How Long Can You Freeze Pasta Dough?
The more the pasta dough is exposed to air, the quicker it loses its freshness. Storing it correctly is vital! If you have stored it using the methods outlined above then you should be fine to keep it frozen for around 3 months. Beyond this, you’ll notice a rapid degradation in its texture.
When storing your pasta dough, as with anything you freeze, make sure you label it up with the date it needs to be consumed.
You Can Freeze Pasta Dough for Around 3 Months
How Do You Defrost Pasta Dough?
The good news is that if you have frozen your pasta dough in strands of shapes then you probably don’t need to defrost it. Just tip a portion into salted boiling water and cook until al dente. It might take a minute longer than usual but no waiting around for it to defrost.
The same applies to pasta sheets if you plan on using them as sheets in a lasagne for example. If you want to make a cannelloni with the sheets then just give them a few minutes out of the freezer to thaw a little so they become workable.
If you have pasta dough that needs thawing, then placing it in the fridge overnight to thaw slowly is the best approach to take.
Can You Refreeze Pasta Dough?
Unless you’re in a commercial kitchen and have liquid nitrogen or a blast freezer on hand to quickly refreeze the defrosted and used pasta dough, refreezing pasta dough should be avoided.
Slow-freezing converts the water in the pasta to crystals that, when big enough, spoil the integrity of the food structure. You’ll completely ruin the texture of the pasta were you to refreeze it.
Having said that, if you thaw the frozen dough, make a dish such as pasta bake which you then want to freeze, you’ll be fine to do so.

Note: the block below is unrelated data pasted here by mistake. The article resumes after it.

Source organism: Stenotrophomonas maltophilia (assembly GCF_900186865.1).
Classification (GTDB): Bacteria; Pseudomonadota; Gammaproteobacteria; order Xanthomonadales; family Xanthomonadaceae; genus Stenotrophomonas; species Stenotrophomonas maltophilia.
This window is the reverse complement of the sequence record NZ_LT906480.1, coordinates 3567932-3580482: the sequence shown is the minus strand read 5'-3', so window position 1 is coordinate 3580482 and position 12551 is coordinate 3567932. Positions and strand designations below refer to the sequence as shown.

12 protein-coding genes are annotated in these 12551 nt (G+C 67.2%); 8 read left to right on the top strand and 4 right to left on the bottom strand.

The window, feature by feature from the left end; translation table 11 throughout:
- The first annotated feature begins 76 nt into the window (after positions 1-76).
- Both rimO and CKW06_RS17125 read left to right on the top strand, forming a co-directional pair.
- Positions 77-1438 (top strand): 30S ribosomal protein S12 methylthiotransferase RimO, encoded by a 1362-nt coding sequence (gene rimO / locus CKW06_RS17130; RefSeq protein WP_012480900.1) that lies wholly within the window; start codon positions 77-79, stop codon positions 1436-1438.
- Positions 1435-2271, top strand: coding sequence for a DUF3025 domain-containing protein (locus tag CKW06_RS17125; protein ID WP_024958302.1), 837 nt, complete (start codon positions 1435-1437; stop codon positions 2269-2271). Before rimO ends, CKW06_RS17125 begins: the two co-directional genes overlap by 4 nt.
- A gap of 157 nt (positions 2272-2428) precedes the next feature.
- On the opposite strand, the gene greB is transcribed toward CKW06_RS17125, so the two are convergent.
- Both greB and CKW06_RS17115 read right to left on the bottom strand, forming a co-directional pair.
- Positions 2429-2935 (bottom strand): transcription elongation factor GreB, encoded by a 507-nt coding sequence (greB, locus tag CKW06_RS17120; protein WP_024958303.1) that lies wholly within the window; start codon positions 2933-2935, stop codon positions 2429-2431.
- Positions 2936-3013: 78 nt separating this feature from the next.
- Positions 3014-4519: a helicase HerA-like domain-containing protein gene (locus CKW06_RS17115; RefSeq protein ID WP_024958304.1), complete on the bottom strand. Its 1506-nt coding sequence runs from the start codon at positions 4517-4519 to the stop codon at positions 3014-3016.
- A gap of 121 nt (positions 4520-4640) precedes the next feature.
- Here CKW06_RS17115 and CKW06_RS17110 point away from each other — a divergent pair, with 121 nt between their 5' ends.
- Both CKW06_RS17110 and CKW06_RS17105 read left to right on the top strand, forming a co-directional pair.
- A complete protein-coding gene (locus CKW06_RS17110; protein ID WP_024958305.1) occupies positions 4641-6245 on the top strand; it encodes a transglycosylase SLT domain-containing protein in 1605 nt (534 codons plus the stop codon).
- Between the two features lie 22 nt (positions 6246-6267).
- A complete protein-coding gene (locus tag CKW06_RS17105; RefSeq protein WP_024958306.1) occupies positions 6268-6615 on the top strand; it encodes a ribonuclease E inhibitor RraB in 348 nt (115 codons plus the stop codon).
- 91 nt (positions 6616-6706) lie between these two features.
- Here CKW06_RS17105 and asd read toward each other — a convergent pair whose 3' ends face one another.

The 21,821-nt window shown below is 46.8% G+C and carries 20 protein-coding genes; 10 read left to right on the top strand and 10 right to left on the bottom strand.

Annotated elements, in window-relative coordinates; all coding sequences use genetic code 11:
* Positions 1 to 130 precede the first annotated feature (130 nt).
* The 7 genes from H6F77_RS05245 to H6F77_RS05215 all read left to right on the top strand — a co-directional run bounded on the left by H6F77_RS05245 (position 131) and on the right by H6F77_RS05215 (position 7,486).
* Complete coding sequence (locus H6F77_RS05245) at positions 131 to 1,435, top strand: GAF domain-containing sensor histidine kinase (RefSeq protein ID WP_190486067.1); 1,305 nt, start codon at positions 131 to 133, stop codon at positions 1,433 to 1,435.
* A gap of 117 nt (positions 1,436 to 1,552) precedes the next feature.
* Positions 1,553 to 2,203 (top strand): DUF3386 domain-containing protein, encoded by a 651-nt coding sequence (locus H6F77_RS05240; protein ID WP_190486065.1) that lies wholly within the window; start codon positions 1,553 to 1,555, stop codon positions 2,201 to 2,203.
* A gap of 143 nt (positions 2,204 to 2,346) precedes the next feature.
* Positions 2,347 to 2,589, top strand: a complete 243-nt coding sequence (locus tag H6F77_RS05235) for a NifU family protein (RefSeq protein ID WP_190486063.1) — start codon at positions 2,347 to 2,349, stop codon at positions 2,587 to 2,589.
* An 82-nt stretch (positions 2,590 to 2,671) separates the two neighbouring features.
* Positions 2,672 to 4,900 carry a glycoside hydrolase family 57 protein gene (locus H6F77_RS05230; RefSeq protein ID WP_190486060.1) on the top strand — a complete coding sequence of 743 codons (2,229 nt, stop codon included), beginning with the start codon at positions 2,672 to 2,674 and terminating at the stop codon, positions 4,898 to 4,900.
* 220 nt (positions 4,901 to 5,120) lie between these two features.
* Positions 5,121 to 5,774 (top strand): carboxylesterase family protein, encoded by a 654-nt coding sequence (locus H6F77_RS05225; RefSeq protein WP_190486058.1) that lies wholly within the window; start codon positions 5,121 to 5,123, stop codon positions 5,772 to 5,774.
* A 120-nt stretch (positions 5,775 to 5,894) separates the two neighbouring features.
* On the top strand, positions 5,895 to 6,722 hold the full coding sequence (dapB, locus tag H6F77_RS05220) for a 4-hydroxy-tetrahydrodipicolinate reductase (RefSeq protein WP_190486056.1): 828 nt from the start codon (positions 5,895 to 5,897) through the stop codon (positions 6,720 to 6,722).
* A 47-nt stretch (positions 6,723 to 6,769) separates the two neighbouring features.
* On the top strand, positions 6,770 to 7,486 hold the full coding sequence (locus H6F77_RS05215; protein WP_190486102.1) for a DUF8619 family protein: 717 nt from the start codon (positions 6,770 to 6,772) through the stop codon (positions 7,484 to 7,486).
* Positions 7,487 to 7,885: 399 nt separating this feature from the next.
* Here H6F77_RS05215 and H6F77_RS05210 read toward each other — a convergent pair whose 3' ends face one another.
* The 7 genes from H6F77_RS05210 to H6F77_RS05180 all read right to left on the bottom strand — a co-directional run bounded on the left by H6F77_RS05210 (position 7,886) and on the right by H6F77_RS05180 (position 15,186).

Does Pasta Dough Freeze Well?
Pasta dough does freeze well, especially when portioned correctly and stored airtight. The two core things to remember are that air is an enemy of pasta dough and will ruin the texture and refreezing pasta dough is a no go.
Other Questions about Pasta Dough
Below are a few of the other common questions we have come across when it comes to pasta dough – some related to freezing and some not. If you’re still sat there with a question or two about pasta dough then drop a comment at the bottom of this article and we’ll aim to help out as much as possible.
Can You Freeze Filled Pasta?
Have you been getting a little creative not the kitchen and not only made fresh pasta but also rolled them into ravioli and tortelloni? Maybe you want to store some of it for a rainy day and are left asking: Can you freeze ravioli? Well the good news is that yes you can!
The same principles outlined in this article apply to filled pasta. You’ll want to store it in airtight, thick freezer bags in portions of around 100g per person. The key is to make sure the bags you use are thick and suitable for the freezer. If you have time on your hands then you could flash freeze your filled pasta and store it all in one bag so that you can then grab as many ravioli as you need.
Can You Freeze Flavoured Pasta Dough?
Spinach, tomato and beetroot are common vegetables used to flavour and colour pasta dough… But can you freeze them? You certainly can! In fact, the exact same methods outlined on this page can be applied to coloured doughs whether you want to freeze it in a ball, in sheets or shaped.